Contrary to Editor, Mary Anna Towler's, comment that in response to the latest low test-score fiasco, nothing new has been presented by the community on the "hard things" that need to be done, the Coalition for Justice in Education (CJE) has made several research-based, "hard proposals" to the Board of Education, which despite some Board support, have not moved forward. And, why not, given te lack of improvement based upon corporate and standardized test-based reforms over the last 15 years ? Consider the following CJE proposls:
- Given the link between low student academic engagement and the concentration of poverty, lobby the county, state and federal governments for redistribution of tax funding to lower poor, urban school student/teacher ratios to 12:1. (See Class Size research.)
- Again, given the concentration of poverty link to student engagement, lobby with county, state and federal governments for suburban district incentives to create metropolitan school districts, at which no school would have more than 40% of its students from poverty backgrounds. (See Wake County, NC, research.)
- Replicate schools based on the NYS Performance Standards Consortium model, of which Rochester's School Without Walls is a member. This Regents-approved alternative model, requires small school populations, a student-centered curriculum with standards that exceed the Regents and Common Core, performance-based assessment vs. high-stakes standardized tests, strong teacher training for inquiry-based teaching an democratic decision-making. (See Performance Standards Consortium research.)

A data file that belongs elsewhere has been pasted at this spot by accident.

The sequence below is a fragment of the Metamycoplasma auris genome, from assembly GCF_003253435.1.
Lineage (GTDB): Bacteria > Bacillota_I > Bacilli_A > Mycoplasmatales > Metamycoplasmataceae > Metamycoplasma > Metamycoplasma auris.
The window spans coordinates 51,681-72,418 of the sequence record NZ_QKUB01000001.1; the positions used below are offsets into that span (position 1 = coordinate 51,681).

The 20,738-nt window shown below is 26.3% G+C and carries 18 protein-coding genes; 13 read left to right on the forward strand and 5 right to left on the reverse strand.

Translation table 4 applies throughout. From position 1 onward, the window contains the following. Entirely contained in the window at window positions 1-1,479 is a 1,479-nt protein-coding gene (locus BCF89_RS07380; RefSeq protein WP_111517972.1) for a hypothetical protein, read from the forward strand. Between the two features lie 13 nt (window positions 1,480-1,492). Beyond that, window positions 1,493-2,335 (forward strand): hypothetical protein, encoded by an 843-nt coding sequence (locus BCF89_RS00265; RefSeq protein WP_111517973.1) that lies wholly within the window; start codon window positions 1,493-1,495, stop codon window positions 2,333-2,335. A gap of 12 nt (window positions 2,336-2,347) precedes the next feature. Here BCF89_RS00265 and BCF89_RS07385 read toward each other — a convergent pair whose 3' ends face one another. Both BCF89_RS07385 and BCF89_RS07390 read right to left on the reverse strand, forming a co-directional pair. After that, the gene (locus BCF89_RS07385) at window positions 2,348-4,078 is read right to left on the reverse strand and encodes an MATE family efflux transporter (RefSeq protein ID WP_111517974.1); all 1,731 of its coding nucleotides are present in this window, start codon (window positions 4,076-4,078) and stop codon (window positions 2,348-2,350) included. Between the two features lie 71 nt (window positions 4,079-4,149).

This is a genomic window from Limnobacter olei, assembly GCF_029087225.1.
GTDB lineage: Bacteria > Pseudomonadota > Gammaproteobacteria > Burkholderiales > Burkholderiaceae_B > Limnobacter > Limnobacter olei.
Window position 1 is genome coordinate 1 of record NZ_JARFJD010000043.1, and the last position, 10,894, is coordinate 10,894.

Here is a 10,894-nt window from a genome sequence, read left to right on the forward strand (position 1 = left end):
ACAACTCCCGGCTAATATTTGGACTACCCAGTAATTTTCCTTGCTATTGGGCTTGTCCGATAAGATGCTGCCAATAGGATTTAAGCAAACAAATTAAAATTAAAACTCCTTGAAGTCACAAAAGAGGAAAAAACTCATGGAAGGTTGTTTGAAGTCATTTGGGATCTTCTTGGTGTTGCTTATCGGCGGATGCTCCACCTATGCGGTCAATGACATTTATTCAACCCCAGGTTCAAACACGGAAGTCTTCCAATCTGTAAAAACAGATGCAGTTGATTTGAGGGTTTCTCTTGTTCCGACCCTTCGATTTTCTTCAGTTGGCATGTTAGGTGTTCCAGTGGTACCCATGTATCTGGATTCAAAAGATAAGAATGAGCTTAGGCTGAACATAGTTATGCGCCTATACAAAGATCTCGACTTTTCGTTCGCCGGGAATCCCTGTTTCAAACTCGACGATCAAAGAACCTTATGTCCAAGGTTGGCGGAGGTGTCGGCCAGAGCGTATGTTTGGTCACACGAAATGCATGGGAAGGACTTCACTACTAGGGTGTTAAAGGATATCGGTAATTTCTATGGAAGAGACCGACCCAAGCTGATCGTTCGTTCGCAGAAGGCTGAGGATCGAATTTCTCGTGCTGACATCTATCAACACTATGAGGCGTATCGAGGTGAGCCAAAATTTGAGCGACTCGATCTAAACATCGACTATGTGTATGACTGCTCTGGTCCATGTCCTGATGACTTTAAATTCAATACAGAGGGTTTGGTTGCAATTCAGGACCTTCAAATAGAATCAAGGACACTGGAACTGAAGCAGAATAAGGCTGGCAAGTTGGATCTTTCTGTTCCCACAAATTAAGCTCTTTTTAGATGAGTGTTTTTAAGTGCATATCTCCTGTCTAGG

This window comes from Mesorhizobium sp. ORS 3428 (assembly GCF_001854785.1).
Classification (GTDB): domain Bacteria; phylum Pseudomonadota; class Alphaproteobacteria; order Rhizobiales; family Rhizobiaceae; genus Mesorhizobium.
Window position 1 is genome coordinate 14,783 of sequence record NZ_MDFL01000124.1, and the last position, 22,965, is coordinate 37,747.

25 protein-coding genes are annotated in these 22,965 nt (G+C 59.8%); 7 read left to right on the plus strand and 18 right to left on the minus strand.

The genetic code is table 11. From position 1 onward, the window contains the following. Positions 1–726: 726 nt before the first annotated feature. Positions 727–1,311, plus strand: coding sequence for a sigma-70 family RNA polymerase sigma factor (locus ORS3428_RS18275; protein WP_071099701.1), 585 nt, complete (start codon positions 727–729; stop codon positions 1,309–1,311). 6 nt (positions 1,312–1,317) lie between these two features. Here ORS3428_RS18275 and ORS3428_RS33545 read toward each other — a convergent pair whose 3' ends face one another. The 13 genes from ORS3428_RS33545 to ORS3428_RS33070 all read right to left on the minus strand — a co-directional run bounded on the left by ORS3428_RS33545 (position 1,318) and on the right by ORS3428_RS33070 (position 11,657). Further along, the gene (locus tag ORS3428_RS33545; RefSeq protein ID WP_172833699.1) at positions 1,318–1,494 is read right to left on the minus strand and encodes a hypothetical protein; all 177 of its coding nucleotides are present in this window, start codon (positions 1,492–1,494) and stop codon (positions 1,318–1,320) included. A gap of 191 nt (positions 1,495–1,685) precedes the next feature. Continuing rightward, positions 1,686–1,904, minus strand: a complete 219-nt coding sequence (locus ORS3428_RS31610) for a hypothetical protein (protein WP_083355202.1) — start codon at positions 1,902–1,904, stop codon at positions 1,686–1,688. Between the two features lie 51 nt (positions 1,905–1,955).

- Focusing on personalized vs. standardized standards, thereby following the research tenants that honor individualized learning styles, student interest and needs, as well as the professional judgment of teachers. Students would also, no longer be compared to each other or to other school populations. (See Consortium and Eight Year Study research.)
These changes would not be easy to achieve, but would completely revolutionize the system, since corporate and political interests would no longer be driving education policy and practices.
Perhaps a first step for moving in this diection would be to vote for those BOE candidates in the September primary who would support these efforts, rather than "more-of-the-same." Who are they??
Dan Drmacich, Chairman
Coltion for Justice in Education, and
former School Without Walls Principal
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